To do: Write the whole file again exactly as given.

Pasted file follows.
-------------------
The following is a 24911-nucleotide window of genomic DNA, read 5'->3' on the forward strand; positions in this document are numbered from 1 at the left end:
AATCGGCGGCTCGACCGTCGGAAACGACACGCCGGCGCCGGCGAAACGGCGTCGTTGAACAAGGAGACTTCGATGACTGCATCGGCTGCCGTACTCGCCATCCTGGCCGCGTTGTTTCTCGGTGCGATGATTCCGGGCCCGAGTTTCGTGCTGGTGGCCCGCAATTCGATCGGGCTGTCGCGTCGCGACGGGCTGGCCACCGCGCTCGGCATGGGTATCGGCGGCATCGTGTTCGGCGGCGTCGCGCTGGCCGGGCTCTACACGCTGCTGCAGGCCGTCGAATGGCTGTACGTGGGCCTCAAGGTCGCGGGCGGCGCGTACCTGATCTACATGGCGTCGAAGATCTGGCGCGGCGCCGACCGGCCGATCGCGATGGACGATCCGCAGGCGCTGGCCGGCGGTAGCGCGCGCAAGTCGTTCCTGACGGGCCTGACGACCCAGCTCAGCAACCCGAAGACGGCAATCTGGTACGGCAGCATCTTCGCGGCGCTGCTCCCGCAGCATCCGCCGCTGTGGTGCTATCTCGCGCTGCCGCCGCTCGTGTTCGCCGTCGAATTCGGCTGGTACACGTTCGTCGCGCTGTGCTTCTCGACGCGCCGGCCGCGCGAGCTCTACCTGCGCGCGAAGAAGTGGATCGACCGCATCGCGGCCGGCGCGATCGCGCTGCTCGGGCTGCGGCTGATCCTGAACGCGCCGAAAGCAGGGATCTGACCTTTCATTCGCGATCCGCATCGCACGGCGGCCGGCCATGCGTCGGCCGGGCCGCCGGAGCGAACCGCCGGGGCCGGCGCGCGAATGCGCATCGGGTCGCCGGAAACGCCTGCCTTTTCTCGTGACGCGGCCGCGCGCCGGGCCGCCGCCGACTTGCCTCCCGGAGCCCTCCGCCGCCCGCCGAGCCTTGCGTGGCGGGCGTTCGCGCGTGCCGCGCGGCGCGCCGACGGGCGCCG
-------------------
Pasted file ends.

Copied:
The following is a 24911-nucleotide window of genomic DNA, read 5'->3' on the forward strand; positions in this document are numbered from 1 at the left end:
AATCGGCGGCTCGACCGTCGGAAACGACACGCCGGCGCCGGCGAAACGGCGTCGTTGAACAAGGAGACTTCGATGACTGCATCGGCTGCCGTACTCGCCATCCTGGCCGCGTTGTTTCTCGGTGCGATGATTCCGGGCCCGAGTTTCGTGCTGGTGGCCCGCAATTCGATCGGGCTGTCGCGTCGCGACGGGCTGGCCACCGCGCTCGGCATGGGTATCGGCGGCATCGTGTTCGGCGGCGTCGCGCTGGCCGGGCTCTACACGCTGCTGCAGGCCGTCGAATGGCTGTACGTGGGCCTCAAGGTCGCGGGCGGCGCGTACCTGATCTACATGGCGTCGAAGATCTGGCGCGGCGCCGACCGGCCGATCGCGATGGACGATCCGCAGGCGCTGGCCGGCGGTAGCGCGCGCAAGTCGTTCCTGACGGGCCTGACGACCCAGCTCAGCAACCCGAAGACGGCAATCTGGTACGGCAGCATCTTCGCGGCGCTGCTCCCGCAGCATCCGCCGCTGTGGTGCTATCTCGCGCTGCCGCCGCTCGTGTTCGCCGTCGAATTCGGCTGGTACACGTTCGTCGCGCTGTGCTTCTCGACGCGCCGGCCGCGCGAGCTCTACCTGCGCGCGAAGAAGTGGATCGACCGCATCGCGGCCGGCGCGATCGCGCTGCTCGGGCTGCGGCTGATCCTGAACGCGCCGAAAGCAGGGATCTGACCTTTCATTCGCGATCCGCATCGCACGGCGGCCGGCCATGCGTCGGCCGGGCCGCCGGAGCGAACCGCCGGGGCCGGCGCGCGAATGCGCATCGGGTCGCCGGAAACGCCTGCCTTTTCTCGTGACGCGGCCGCGCGCCGGGCCGCCGCCGACTTGCCTCCCGGAGCCCTCCGCCGCCCGCCGAGCCTTGCGTGGCGGGCGTTCGCGCGTGCCGCGCGGCGCGCCGACGGGCGCCG